Top-ten mortgage originator U.S Bank (UBS) is passing on commercial real estate opportunities in certain markets at risk of overheating because of new construction.
Speaking Wednesday on a conference call, Chief Executive Richard Davis said U.S. bank is walking away form commercial real estate deals in markets where the housing stock is too high. The bank determined this position after considering foreclosed properties await placement into the marketplace and an impending construction boom of multifamily properties.
“We are not engaging in overheated markets like Boston and Chicago,” Davis said. “We just think it’s just too risky. We are passing on opportunities not because the credit quality doesn’t look good. We just the future as we see it won’t be strong enough to account for.”
Commercial mortgage and construction and development nonperforming assets declined nearly 50% in the second quarter from a year earlier, as the Minneapolis-based bank continued to resolve and reduce exposure to problem assets.
U.S. Bank reported on Wednesday a profit of $1.42 billion for the second quarter, or 71 cents a share, beating analysts’ estimates of 69 cents, according to Zack’s Research. A year ago, the bank earned $1.2 billion, or 60 cents a share.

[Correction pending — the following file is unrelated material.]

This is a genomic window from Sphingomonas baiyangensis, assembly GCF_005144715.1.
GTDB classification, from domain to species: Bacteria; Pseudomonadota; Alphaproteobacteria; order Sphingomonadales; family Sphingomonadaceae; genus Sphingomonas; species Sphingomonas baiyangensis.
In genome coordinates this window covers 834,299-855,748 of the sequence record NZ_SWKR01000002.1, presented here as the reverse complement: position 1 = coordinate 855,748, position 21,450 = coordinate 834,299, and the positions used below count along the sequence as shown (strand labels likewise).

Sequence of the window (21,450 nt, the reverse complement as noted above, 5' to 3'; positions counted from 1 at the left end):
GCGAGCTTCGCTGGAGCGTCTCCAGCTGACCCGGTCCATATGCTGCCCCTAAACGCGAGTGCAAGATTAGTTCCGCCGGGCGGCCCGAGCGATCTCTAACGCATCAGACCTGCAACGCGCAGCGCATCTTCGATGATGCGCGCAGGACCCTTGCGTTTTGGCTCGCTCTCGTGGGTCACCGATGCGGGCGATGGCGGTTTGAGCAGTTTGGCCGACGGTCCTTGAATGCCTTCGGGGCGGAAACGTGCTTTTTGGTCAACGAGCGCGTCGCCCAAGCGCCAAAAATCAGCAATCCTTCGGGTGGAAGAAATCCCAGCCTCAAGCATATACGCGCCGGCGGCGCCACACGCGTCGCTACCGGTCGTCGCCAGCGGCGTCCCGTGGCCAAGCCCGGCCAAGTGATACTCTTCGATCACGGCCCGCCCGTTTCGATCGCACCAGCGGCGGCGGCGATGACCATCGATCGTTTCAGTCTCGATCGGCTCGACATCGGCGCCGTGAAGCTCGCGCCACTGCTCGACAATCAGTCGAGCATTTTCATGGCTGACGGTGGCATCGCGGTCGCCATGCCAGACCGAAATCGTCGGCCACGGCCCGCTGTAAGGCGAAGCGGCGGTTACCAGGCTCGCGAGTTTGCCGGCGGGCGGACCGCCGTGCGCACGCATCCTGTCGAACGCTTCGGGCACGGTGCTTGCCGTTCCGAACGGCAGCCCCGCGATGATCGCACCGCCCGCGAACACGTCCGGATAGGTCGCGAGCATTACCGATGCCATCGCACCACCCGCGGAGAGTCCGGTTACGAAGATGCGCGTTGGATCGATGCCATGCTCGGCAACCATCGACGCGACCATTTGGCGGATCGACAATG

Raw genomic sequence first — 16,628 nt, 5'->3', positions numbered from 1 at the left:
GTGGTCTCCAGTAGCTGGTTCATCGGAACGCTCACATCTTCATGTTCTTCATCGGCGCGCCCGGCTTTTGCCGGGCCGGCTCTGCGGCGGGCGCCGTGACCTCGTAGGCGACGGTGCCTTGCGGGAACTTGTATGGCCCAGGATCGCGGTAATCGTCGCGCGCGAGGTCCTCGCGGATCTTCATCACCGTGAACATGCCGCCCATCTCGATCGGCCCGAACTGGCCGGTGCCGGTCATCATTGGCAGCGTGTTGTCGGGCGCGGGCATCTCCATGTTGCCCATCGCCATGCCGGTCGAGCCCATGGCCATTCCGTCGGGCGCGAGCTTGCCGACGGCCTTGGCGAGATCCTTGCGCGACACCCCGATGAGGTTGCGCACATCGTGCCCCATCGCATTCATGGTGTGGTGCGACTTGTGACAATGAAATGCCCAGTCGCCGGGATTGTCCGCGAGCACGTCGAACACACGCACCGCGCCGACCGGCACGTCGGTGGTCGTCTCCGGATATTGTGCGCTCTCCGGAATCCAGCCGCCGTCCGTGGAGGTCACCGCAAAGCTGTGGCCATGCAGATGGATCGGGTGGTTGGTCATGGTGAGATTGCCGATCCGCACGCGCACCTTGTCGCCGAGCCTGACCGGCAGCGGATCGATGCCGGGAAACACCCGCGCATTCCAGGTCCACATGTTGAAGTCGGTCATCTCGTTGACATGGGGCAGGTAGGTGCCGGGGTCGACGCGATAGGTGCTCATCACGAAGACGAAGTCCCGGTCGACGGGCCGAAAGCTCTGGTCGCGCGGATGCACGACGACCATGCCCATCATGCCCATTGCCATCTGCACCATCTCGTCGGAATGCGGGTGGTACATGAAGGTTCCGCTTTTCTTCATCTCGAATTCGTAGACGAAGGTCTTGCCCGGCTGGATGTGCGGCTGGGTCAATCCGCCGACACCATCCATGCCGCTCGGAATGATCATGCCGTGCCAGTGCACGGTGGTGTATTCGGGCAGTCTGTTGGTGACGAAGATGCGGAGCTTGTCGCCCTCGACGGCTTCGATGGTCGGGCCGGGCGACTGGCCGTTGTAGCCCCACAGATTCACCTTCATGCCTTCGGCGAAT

About $67 billion of new lending activity contributed to second quarter gains, including $36.7 billion of new and renewed commercial and commercial real estate commitments and $28.1 billion of mortgage and other retail loan originations.
On a linked quarter basis, U.S. Bank’s average total loans grew 1.9%, slightly higher than the linked quarter growth it experienced in the first quarter, driven by commercial loan and residential mortgage. “Our investment in mortgage banking over the past few years was very well-timed, as we posted both record origination volume and revenue in the second quarter,” the bank said in a statement.
Davis said housing markets along the coast are stronger than those in the Midwest where it conducts a lot of business.
“For us the growth you’re seeing is an extension of invitation by customers that we’ve not worked with before and current customers reducing the number of banks they’re using in giving us first shot in many cases to have a higher position,” Davis added.